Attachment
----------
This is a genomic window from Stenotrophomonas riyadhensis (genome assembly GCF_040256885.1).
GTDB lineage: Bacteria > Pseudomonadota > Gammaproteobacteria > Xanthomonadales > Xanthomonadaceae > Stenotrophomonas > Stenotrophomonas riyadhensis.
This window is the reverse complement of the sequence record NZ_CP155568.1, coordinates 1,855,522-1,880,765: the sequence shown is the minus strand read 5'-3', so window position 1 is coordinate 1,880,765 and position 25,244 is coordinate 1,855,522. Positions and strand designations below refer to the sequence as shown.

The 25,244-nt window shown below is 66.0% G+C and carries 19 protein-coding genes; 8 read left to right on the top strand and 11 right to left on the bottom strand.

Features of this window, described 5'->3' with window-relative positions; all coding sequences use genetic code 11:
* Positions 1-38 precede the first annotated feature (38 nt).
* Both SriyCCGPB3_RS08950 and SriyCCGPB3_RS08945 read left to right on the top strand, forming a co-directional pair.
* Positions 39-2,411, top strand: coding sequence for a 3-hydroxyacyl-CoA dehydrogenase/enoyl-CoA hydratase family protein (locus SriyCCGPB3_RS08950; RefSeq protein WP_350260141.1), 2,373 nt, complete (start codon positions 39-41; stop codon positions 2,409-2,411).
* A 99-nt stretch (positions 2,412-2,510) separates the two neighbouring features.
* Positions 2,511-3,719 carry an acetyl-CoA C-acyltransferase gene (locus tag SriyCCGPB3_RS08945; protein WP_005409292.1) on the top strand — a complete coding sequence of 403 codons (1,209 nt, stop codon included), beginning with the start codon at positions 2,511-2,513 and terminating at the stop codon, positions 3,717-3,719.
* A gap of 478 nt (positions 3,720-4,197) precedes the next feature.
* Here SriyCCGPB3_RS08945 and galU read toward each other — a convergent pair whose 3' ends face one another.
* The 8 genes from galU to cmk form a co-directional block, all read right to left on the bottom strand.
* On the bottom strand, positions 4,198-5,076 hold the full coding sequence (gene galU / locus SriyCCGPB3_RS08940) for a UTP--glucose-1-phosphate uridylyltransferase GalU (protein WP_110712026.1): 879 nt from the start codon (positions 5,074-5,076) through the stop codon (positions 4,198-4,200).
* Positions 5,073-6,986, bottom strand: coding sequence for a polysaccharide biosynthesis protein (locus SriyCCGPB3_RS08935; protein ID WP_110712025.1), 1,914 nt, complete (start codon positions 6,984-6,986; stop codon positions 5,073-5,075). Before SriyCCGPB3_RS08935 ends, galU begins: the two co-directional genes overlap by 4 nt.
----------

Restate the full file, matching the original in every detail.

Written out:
This is a genomic window from Stenotrophomonas riyadhensis (genome assembly GCF_040256885.1).
GTDB lineage: Bacteria > Pseudomonadota > Gammaproteobacteria > Xanthomonadales > Xanthomonadaceae > Stenotrophomonas > Stenotrophomonas riyadhensis.
This window is the reverse complement of the sequence record NZ_CP155568.1, coordinates 1,855,522-1,880,765: the sequence shown is the minus strand read 5'-3', so window position 1 is coordinate 1,880,765 and position 25,244 is coordinate 1,855,522. Positions and strand designations below refer to the sequence as shown.

The 25,244-nt window shown below is 66.0% G+C and carries 19 protein-coding genes; 8 read left to right on the top strand and 11 right to left on the bottom strand.

Features of this window, described 5'->3' with window-relative positions; all coding sequences use genetic code 11:
* Positions 1-38 precede the first annotated feature (38 nt).
* Both SriyCCGPB3_RS08950 and SriyCCGPB3_RS08945 read left to right on the top strand, forming a co-directional pair.
* Positions 39-2,411, top strand: coding sequence for a 3-hydroxyacyl-CoA dehydrogenase/enoyl-CoA hydratase family protein (locus SriyCCGPB3_RS08950; RefSeq protein WP_350260141.1), 2,373 nt, complete (start codon positions 39-41; stop codon positions 2,409-2,411).
* A 99-nt stretch (positions 2,412-2,510) separates the two neighbouring features.
* Positions 2,511-3,719 carry an acetyl-CoA C-acyltransferase gene (locus tag SriyCCGPB3_RS08945; protein WP_005409292.1) on the top strand — a complete coding sequence of 403 codons (1,209 nt, stop codon included), beginning with the start codon at positions 2,511-2,513 and terminating at the stop codon, positions 3,717-3,719.
* A gap of 478 nt (positions 3,720-4,197) precedes the next feature.
* Here SriyCCGPB3_RS08945 and galU read toward each other — a convergent pair whose 3' ends face one another.
* The 8 genes from galU to cmk form a co-directional block, all read right to left on the bottom strand.
* On the bottom strand, positions 4,198-5,076 hold the full coding sequence (gene galU / locus SriyCCGPB3_RS08940) for a UTP--glucose-1-phosphate uridylyltransferase GalU (protein WP_110712026.1): 879 nt from the start codon (positions 5,074-5,076) through the stop codon (positions 4,198-4,200).
* Positions 5,073-6,986, bottom strand: coding sequence for a polysaccharide biosynthesis protein (locus SriyCCGPB3_RS08935; protein ID WP_110712025.1), 1,914 nt, complete (start codon positions 6,984-6,986; stop codon positions 5,073-5,075). Before SriyCCGPB3_RS08935 ends, galU begins: the two co-directional genes overlap by 4 nt.